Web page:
These poor victims had been plucked freom their homes, for no better reason than the fact that they were educated and that Pol Pot wanted to "start again" as Year Zero, with "fresh" citizens, the abolishment of money and a peasant-dominated cooperative.
At this very high school now called S-21, thousands of people were tortured, with an average of 100 innocent people dying every day. Those who died during torture were buried in mass graves inside the prison grounds. Those who survived were driven in the dead of night to Choeung Ek Killing Fields, where they were executed and dumped into mass graves.
We were shown various torture devices used for pulling out people's fingernails, dunking people underwater, stretching limbs, electrocution, boxes for containing scorpions used to sting victims into false confessions...
Victims were also stabbed, hit, the list of horrific acts goes on.You get the picture. Classrooms were converted into tiny cells, or left as they were but with 20 people shackled together with leg irons. We were shown a blackboard, once innocently used by teachers, now used by Khmer Rouge soldiers to write a list of rules for prisoners. For some reason that was one of the things that disturbed me the most - seeing the rules written in chalk in curly, girly writing, orders such as "do not speak, remain totally silent, do no move unless ordered to do so..." The writing looked childlike, and in the next room we found out why...
On the walls were pictures taken by the Khmer Rouge of hundreds of their victims before they were killed, numbers tagged to their clothes for identification. The terror these poor people were feeling showed in the mugshots, many of them children or teenagers, some were even holding their babies, who were also executed in cold blood. Then the guide pointed out the soldiers who had carried out the killings...children themselves, many of them under 18 years old. It soon became apparent that many of those perpetrating such atrocities were also victims themselves - children who had been forced to join the regime as soldiers, or who had joined voluntarily, not knowing what disgusting tasks would be required of them.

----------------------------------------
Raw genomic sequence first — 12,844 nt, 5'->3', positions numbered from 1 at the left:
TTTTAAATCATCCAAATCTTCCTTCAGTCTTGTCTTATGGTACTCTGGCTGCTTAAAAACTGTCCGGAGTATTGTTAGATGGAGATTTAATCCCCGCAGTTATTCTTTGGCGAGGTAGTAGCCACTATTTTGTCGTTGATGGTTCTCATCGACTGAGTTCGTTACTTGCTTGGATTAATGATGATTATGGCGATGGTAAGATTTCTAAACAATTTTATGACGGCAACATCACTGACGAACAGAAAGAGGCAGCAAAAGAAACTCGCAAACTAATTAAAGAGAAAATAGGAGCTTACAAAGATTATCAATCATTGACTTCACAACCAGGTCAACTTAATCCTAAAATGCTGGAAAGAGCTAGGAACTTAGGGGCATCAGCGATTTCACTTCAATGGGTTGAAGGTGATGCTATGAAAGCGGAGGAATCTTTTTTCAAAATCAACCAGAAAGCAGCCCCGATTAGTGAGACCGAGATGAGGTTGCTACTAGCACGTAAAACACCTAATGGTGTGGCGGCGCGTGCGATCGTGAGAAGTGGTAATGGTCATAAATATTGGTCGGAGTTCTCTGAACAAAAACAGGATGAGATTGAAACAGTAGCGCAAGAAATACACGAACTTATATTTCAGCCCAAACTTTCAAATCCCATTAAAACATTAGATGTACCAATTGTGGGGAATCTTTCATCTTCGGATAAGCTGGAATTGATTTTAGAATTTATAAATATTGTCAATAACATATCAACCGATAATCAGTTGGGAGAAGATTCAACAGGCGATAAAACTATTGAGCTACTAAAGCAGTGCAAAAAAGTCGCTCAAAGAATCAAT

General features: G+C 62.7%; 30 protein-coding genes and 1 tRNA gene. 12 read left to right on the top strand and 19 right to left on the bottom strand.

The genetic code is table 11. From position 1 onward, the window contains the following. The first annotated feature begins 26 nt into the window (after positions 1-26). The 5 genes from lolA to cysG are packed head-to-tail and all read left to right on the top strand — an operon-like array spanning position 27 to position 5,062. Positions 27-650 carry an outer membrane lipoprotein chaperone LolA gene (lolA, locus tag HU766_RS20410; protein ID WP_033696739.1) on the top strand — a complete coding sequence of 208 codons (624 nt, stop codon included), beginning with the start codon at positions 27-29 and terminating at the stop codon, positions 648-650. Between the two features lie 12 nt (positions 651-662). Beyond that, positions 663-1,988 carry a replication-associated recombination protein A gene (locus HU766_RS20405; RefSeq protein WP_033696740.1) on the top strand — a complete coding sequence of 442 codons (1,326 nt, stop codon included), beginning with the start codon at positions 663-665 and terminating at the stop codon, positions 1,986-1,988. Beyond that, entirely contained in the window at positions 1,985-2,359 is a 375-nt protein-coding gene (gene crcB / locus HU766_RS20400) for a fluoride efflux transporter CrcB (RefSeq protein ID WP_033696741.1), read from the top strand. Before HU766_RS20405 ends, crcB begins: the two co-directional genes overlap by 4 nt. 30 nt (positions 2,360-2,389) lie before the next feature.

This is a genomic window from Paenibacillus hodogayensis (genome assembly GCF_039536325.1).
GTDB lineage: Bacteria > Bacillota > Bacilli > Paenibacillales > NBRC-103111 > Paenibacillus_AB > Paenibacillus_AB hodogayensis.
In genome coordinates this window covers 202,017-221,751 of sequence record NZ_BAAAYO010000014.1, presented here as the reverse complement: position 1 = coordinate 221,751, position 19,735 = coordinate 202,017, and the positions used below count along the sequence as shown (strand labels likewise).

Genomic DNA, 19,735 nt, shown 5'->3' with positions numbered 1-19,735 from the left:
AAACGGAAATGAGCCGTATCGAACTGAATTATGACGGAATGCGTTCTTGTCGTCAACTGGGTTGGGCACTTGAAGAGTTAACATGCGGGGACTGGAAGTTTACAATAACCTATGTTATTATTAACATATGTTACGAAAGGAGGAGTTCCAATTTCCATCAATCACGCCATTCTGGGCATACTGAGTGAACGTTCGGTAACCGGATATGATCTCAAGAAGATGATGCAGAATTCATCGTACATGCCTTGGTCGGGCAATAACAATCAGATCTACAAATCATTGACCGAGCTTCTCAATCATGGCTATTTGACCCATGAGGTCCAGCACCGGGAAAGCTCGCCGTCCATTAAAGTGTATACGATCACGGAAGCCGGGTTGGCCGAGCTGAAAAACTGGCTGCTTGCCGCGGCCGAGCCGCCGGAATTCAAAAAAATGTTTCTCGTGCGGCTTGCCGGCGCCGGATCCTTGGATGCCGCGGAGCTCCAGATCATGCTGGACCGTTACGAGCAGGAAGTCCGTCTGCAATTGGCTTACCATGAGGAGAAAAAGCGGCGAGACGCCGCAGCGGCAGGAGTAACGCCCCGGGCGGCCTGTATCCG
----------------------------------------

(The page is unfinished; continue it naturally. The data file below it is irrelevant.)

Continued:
As the sunlight reflected the bars on the windows onto the glass frames containing these tragic portraits, it gave an eerie, ghostly quality that made me want to escape the confines of this haunting place.
Out in the sunshine, I was glad to leave this disturbing memorial, amazed that such horrendous acts could have taken place so recently, during my lifetime. It was shocking to think that all this was going on here, whilst I was being bounced on someone's knee and gurgling innocently on the other side of the world. I said as much to Liam, who gently reminded me that such atrocities are STILL going on today, only this time in Zimbabwe..
Our history lesson not over yet, our driver continued on to Choeung Ek, the "killing fields", where excavations in 1980 uncovered around 17,000 bodies of those held at the nearby S-21.